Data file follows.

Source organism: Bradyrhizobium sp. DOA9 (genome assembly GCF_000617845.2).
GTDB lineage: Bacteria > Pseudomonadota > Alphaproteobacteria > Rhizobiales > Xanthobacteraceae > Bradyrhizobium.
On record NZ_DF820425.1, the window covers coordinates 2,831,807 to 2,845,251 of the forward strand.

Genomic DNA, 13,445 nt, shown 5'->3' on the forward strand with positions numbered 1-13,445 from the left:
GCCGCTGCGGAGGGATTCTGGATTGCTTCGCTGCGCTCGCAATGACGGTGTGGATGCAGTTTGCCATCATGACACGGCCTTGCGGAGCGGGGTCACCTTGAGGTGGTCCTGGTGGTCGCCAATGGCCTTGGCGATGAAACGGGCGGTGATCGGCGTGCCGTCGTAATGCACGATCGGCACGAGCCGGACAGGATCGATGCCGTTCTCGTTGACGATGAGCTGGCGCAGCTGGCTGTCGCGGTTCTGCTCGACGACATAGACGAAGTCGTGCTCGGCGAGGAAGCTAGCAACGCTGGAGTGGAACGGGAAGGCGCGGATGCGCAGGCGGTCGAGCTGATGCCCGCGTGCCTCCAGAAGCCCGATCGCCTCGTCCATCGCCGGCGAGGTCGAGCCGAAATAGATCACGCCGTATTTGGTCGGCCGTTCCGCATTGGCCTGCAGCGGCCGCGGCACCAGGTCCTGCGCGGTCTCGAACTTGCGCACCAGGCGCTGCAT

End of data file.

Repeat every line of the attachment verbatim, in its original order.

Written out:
Source organism: Bradyrhizobium sp. DOA9 (genome assembly GCF_000617845.2).
GTDB lineage: Bacteria > Pseudomonadota > Alphaproteobacteria > Rhizobiales > Xanthobacteraceae > Bradyrhizobium.
On record NZ_DF820425.1, the window covers coordinates 2,831,807 to 2,845,251 of the forward strand.

Genomic DNA, 13,445 nt, shown 5'->3' on the forward strand with positions numbered 1-13,445 from the left:
GCCGCTGCGGAGGGATTCTGGATTGCTTCGCTGCGCTCGCAATGACGGTGTGGATGCAGTTTGCCATCATGACACGGCCTTGCGGAGCGGGGTCACCTTGAGGTGGTCCTGGTGGTCGCCAATGGCCTTGGCGATGAAACGGGCGGTGATCGGCGTGCCGTCGTAATGCACGATCGGCACGAGCCGGACAGGATCGATGCCGTTCTCGTTGACGATGAGCTGGCGCAGCTGGCTGTCGCGGTTCTGCTCGACGACATAGACGAAGTCGTGCTCGGCGAGGAAGCTAGCAACGCTGGAGTGGAACGGGAAGGCGCGGATGCGCAGGCGGTCGAGCTGATGCCCGCGTGCCTCCAGAAGCCCGATCGCCTCGTCCATCGCCGGCGAGGTCGAGCCGAAATAGATCACGCCGTATTTGGTCGGCCGTTCCGCATTGGCCTGCAGCGGCCGCGGCACCAGGTCCTGCGCGGTCTCGAACTTGCGCACCAGGCGCTGCAT